I let my fist open a bit, putting away the slice of pain. Quietly, I take a step forward, closing the space between us. After a split second of hesitation, I put a hand on her arm. “A promise I made. Not you. Not anyone else.”
Farley stills a bit, and her snarl becomes a smirk. She turns to look at me head-on, her eyes brightly blue as they catch a shaft of sunlight. “I think you might be better suited to politics than war, Mare Barrow.”
I offer a pained smile. “They’re the same thing.” A hard lesson I think I’ve finally learned. “Do you think you can do it? Kill him?”
Once, I would have expected her to scoff and boldly sneer at the implication she couldn’t. Farley is a hard woman with a harder shell. She’s what she needs to be. But something—Shade probably, Clara definitely, the bond we now share—affords me a glimpse past the general’s stony and sure exterior. She falters, her smirk fading a little.
“I don’t know,” she murmurs. “But I’ll never be able to look at myself, look at Clara, if I don’t try.”
“And neither will I, if I let you die in the attempt.” My grip tightens on her arm. “Please, don’t be stupid about this.”
Like the flip of a switch, her smirk returns in full force. She even winks. “Since when am I stupid, Mare Barrow?”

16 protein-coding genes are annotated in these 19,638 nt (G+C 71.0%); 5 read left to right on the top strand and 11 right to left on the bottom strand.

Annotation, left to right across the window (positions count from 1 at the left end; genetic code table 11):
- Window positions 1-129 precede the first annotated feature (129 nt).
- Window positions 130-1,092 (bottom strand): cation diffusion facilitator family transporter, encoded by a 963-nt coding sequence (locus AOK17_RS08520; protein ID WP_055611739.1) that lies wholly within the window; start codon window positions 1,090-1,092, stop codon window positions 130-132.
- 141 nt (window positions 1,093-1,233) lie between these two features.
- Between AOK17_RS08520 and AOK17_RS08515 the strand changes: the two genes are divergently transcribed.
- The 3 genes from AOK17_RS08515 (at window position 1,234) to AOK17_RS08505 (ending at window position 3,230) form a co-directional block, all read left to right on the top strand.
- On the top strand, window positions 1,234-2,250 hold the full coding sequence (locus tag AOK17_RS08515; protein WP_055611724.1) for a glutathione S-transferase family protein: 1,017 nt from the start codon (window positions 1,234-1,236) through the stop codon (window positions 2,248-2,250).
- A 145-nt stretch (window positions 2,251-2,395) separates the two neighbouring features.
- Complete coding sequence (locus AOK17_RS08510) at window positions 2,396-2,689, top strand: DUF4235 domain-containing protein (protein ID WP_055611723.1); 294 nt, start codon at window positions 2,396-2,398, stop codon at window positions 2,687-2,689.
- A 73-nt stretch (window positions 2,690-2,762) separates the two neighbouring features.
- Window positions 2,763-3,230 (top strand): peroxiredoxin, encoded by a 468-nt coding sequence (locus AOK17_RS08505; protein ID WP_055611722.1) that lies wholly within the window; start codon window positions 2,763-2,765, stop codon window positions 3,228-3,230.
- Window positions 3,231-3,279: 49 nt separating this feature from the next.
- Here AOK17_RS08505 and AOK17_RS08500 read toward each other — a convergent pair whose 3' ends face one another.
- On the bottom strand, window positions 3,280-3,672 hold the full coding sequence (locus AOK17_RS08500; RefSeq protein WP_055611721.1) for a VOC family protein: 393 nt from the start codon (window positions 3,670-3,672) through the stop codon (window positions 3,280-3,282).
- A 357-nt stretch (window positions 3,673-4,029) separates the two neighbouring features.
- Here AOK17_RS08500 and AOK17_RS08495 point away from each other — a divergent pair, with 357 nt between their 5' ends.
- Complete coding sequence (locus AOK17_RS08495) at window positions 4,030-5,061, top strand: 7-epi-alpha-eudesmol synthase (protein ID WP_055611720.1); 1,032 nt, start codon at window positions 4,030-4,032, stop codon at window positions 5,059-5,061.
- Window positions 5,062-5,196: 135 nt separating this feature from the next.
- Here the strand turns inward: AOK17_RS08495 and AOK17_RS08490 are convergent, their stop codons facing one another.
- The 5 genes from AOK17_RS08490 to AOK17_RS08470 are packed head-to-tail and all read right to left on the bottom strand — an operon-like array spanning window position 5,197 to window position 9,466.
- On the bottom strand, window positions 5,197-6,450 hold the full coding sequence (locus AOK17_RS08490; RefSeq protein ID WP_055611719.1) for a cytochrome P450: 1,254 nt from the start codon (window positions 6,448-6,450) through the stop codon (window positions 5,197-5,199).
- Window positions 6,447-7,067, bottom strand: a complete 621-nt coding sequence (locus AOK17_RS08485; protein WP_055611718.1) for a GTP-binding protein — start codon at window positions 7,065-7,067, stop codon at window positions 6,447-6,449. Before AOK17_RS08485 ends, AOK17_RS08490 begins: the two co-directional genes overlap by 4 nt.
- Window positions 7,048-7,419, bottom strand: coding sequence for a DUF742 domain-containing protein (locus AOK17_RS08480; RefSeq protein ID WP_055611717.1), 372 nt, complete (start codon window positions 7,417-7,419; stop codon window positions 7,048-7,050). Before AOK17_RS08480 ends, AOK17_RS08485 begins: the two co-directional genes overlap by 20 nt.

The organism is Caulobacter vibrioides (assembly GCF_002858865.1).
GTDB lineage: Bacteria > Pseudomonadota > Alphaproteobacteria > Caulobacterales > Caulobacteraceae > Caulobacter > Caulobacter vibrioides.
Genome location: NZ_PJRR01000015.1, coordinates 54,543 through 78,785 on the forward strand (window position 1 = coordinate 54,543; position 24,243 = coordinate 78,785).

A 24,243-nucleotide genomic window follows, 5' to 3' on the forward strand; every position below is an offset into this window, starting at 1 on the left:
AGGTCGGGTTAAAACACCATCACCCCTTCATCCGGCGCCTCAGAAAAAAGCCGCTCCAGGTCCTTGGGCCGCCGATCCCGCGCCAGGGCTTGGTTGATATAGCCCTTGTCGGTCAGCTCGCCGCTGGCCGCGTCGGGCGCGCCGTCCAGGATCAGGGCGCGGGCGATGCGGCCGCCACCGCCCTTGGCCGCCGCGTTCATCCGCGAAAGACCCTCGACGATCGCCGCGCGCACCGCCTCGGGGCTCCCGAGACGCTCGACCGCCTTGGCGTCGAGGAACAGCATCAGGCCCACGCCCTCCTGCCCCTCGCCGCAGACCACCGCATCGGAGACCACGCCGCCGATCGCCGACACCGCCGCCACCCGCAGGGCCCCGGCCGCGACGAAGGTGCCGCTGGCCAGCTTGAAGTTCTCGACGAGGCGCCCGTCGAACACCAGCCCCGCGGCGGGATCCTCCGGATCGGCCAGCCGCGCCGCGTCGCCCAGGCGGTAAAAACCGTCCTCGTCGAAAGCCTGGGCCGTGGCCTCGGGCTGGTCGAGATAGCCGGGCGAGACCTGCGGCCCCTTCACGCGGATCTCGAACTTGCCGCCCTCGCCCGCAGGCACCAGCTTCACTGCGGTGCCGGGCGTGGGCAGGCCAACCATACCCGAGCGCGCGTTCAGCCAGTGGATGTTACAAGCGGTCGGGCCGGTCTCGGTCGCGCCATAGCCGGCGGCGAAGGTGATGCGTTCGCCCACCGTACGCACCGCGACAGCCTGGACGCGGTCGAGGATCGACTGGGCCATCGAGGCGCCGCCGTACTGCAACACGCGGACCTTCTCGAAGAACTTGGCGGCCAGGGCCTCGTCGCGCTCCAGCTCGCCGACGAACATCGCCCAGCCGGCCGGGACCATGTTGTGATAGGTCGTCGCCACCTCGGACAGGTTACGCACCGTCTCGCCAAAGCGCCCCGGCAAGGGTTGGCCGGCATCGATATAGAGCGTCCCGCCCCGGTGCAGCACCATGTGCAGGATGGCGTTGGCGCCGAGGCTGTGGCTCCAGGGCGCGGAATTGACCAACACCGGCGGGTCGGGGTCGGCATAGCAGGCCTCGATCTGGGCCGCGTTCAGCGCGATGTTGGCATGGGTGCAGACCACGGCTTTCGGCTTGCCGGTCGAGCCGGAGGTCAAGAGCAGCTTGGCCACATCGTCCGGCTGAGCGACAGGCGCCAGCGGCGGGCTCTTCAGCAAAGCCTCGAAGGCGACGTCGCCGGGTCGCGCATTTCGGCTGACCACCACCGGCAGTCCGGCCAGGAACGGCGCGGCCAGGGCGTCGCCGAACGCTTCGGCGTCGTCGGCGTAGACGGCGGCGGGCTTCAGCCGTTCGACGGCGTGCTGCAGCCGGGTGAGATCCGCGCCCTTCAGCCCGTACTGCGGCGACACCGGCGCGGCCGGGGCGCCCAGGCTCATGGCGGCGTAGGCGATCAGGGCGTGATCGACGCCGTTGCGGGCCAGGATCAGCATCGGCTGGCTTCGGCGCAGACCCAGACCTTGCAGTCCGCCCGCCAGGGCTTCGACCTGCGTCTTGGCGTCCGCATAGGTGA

Looking up at her sends a twinge through the scars at the back of my neck, scars I almost forgot about. The pain of them seems small compared to everything else. “I just wonder where it will end,” I murmur, hoping to make her understand.
She shakes her head. “I can’t respond to a question with too many answers.”
“I mean . . . with Shade. Ptolemus. You kill him, and then what? Evangeline kills you? Kills Clara? I kill Evangeline? On and on, with no end?” I’m no stranger to death, but this feels oddly different. Calculated endings. It feels like something Maven would do, not us. Even though Farley marked Ptolemus for death long before, when I masqueraded as Mareena Titanos, that was for the Guard. For a cause, for something other than blind and bloody revenge.
Her eyes widen, vibrant and impossible. “You want me to let him live?”
“Of course not,” I almost snap. “I don’t know what I want. I don’t know what I’m talking about.” The words tumble over one another. “But I can still wonder, Farley. I know what vengeance and rage can do to a person, to the people around you. And of course I don’t want Clara to grow up without her mother.”
She turns away sharply, hiding her face. But not quickly enough to hide a sudden surge of tears. They never fall. With a jerk of her shoulder, she shrugs me away.
I push on. I have to. She needs to hear this. “She already lost Shade, and if given the choice between revenge for her father and a living mother—I know what she would choose.”
“Speaking of choices,” she grinds out, still not looking at me. “I’m proud of the one you made.”
“Farley, don’t change the subject—”
“Did you hear me, lightning girl?” She sniffs and forces a smile, turning back around to reveal a now very red and splotchy face. “I said I’m proud of you. Write that down. Commit it to memory. You probably won’t hear it again.”
In spite of myself, I chuckle darkly. “Fine. Proud of what exactly?”
“Well, besides your fashion sense”—she dusts off my shoulder, brushing away a bit of bloody dirt—“and of course your kind and calm disposition . . .”
“. . . I’m proud of you because I know what it’s like to lose the person you love.” This time she takes me by the arm, probably so I can’t run away from a conversation I don’t think I’m equipped to have.